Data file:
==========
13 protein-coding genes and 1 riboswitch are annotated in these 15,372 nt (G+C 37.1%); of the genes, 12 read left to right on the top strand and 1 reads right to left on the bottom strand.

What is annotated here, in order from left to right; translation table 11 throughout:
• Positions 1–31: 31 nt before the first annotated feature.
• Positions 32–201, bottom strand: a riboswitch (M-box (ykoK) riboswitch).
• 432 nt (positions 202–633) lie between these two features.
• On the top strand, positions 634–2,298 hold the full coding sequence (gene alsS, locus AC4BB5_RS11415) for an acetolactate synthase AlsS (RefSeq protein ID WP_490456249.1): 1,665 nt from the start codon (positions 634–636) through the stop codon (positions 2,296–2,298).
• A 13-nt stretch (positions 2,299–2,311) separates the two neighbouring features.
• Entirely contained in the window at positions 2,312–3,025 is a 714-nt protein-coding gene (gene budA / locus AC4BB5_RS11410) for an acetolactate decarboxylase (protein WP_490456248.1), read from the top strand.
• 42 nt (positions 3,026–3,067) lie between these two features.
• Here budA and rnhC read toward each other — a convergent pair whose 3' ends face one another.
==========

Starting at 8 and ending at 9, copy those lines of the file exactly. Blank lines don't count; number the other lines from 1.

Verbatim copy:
• Entirely contained in the window at positions 2,312–3,025 is a 714-nt protein-coding gene (gene budA / locus AC4BB5_RS11410) for an acetolactate decarboxylase (protein WP_490456248.1), read from the top strand.
• 42 nt (positions 3,026–3,067) lie between these two features.